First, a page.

As a person who worked for and with NextStep since 2004, I can say that Lorraine Kerwood (the founder and Director) has worked tirelessly to keep as much e-waste as possible out of landfills and into the proper channels. NextStep is one of a very few operations who do the work that most would not choose to do. It can be dirty, grimy work but it needs doing. So, I will do what I can to keep Nextstep and it's mission thriving and expanding.
I have been an intern with Nextstep and continue to benefit from my experience even though I am not actively working at this time. I learned how to greet customers with a smile even when I was uncomfortable. I was given flexibility to learn at my own pace yet encouraged to try new technology and retail tasks in the reuse store. I applied as a volunteer because I believe in basic concept of think global act local. Nextstep is the best example of helping a person discover how to give to their community while rediscovering themselves! The more I was taught to reuse and rethink the value of materials the same lessons applied to learning my persnal value.
I came to volunteer at NextStep shortly after I took a tour of the facility given Lorraine Kerwood, the executive director. I was in a class of 'Master Recyclers' and the tour was a part of our course. I realized, people like Lorraine, and organizations like NextStep are what are going to help change the self-destructive path we're all on, and get the world sorted out to a point where everything WORKS, where efficiency, and sustainability save people money, and improve people's lives.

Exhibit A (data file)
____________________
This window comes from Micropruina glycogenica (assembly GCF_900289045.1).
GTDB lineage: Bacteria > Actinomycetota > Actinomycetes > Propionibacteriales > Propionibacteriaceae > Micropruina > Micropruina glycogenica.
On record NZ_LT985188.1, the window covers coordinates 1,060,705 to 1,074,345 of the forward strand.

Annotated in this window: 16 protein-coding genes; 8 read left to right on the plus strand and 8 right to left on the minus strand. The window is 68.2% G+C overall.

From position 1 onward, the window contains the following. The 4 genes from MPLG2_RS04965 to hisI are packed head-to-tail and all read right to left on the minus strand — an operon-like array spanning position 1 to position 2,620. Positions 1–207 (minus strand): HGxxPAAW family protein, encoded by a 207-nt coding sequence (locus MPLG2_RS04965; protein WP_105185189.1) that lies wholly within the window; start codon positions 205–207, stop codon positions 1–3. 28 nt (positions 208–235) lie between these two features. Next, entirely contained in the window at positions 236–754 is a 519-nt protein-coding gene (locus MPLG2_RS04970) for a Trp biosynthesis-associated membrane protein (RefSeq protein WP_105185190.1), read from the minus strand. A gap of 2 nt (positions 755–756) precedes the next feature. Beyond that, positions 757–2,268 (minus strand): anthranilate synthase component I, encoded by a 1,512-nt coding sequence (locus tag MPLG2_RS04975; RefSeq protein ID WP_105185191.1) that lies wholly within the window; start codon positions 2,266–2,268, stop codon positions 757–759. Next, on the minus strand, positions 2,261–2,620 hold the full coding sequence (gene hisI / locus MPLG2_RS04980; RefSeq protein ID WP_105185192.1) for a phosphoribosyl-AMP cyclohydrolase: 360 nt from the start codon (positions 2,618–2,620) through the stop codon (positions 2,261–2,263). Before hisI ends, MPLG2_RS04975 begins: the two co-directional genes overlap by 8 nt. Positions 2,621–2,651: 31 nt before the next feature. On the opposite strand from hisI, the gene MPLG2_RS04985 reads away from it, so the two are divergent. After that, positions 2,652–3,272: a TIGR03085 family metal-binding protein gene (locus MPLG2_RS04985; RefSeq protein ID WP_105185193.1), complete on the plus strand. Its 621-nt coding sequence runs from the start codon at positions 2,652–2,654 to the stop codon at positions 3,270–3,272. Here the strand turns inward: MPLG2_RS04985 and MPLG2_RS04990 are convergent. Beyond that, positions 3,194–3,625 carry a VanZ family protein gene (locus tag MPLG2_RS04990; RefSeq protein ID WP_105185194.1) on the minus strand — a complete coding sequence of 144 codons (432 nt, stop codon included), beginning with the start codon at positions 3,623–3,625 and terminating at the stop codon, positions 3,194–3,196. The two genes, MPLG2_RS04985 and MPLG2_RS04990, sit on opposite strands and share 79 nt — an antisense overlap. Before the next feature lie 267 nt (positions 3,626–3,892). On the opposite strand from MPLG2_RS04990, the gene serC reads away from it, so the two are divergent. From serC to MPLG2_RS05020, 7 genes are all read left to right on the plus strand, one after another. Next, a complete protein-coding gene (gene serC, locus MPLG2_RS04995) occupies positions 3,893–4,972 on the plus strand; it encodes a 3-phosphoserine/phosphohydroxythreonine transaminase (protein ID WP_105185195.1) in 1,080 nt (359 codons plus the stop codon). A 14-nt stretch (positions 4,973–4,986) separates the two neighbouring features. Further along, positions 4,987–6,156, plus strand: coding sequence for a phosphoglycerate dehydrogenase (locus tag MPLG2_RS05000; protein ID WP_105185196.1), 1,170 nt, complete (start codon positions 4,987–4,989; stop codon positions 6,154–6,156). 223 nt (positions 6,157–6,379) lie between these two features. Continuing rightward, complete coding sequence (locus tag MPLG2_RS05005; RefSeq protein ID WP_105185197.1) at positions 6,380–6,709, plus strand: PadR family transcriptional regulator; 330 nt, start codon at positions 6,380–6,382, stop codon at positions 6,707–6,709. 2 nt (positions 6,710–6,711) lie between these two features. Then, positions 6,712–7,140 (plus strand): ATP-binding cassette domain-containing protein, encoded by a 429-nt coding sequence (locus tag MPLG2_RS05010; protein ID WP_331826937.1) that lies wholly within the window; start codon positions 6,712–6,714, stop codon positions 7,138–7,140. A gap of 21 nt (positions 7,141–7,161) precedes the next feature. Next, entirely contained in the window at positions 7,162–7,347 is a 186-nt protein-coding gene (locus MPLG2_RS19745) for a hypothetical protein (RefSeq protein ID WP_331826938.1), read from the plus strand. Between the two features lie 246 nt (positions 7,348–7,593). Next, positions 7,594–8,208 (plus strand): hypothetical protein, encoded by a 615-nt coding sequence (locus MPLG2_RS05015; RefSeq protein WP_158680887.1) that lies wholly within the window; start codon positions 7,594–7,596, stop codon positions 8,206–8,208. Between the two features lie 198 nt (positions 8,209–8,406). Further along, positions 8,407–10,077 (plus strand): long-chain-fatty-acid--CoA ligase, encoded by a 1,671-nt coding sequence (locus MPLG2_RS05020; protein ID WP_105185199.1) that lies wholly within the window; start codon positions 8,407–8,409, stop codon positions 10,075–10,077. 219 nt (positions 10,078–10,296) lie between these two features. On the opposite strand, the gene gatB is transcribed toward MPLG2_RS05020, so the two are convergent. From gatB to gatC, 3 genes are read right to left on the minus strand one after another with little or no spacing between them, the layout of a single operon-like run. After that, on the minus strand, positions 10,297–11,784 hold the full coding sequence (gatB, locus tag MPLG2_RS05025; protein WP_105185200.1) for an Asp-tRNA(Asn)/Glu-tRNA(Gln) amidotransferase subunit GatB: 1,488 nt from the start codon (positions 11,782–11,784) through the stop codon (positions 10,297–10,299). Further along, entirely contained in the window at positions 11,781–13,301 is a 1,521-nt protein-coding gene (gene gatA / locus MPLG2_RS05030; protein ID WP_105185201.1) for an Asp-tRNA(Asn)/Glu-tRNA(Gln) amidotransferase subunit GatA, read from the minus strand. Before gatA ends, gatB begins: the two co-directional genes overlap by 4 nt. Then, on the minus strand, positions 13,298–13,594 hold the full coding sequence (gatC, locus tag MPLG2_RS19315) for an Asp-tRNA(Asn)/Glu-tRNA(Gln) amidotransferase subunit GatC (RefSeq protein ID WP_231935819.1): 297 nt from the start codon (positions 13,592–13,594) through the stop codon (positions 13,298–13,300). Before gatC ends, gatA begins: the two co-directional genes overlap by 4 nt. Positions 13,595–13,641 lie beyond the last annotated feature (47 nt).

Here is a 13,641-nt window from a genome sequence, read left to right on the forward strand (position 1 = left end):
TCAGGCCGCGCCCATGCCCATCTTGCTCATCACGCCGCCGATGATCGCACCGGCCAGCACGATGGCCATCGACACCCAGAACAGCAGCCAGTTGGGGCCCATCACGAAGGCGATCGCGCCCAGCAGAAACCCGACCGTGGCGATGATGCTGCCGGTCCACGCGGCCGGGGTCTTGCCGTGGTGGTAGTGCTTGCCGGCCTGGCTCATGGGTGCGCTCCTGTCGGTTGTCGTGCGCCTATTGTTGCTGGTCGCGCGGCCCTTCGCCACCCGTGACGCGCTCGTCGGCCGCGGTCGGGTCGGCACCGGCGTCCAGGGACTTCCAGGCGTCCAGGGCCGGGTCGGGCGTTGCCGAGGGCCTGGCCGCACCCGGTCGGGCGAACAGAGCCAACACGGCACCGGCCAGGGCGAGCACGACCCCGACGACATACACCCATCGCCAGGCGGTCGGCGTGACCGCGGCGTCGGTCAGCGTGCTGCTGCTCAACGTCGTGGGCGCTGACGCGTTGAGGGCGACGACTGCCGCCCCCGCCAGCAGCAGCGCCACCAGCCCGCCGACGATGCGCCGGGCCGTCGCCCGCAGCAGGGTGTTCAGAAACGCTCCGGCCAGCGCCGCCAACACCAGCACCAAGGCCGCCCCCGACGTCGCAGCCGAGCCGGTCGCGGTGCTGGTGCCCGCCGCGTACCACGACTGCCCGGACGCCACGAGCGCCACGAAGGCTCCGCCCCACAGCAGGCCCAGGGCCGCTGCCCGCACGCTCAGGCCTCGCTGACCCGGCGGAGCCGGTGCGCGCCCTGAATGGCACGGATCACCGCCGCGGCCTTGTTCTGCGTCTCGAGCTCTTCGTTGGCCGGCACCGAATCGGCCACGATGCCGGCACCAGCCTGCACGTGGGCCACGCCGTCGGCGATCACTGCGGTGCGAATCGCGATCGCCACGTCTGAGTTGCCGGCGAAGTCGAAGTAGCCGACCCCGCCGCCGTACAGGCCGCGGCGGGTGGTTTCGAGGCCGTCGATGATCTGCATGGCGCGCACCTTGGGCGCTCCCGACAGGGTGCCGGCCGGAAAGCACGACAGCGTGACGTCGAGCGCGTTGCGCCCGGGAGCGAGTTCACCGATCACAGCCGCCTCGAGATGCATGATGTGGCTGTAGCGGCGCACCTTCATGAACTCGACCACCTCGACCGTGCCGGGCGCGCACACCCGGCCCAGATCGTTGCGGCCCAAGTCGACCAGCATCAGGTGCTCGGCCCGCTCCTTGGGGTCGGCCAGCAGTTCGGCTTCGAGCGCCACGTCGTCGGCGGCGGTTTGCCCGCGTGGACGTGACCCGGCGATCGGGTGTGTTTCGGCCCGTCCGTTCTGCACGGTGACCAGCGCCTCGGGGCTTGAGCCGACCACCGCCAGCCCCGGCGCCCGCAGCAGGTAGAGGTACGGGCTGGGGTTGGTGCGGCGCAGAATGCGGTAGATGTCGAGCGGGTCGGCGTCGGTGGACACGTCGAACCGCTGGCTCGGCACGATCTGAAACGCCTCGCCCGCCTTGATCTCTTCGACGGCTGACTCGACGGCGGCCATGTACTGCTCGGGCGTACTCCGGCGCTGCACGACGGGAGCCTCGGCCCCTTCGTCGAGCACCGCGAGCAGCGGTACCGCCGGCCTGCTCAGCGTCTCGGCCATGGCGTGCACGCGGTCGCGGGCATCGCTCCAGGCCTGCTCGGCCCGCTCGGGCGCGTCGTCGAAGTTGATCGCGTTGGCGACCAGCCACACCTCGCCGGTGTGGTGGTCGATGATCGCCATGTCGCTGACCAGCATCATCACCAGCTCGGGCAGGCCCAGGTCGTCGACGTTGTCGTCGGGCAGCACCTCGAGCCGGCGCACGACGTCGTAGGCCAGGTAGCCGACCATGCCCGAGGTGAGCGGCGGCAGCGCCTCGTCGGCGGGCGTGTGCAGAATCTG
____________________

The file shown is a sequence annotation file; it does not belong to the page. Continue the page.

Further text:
I volunteer at NextStep and love it. I get to talk to people about all the great things everyone does at the shop. I help out in the recycling room and I get to go to events. I like protecting our community from the bad stuff in electronics. NextStep doesn't throw anything out. If they can't fix it, it goes to a recycler a few hours away. NextStep makes sure everyone gets a chance.
Next Step has helped me recycle ina friendlier way! They are always able to help out the community in need! Like sending computers to other countries, now that is amazing!!
I've a volunteer staff member since 2003 doing a variety of tasks from labor to board support to software programming to hazardous materials consulting. NextStep Recycling is unequivocally one of the few truly win-win-win organizations. Volunteers win with job skills learned, donors win by giving unused electronics and purchasing refurbished goods, and the community wins by reducing waste and adding valuable skills to the community workforce.
I've been a volunteer at NextStep since 2006 and enjoyed every minute of it. Lorraine Kerwood is an inspiring presence and I've been infected by her enthusiasm. My labors there satisfy my goal to give back to the community and reduce the tons going to the landfill. I'm primarily a computer rebuilder, but I get many projects where I can invent solutions. It's what I'd be doing in my garage except I get to work with many wonderful people and feel good about it.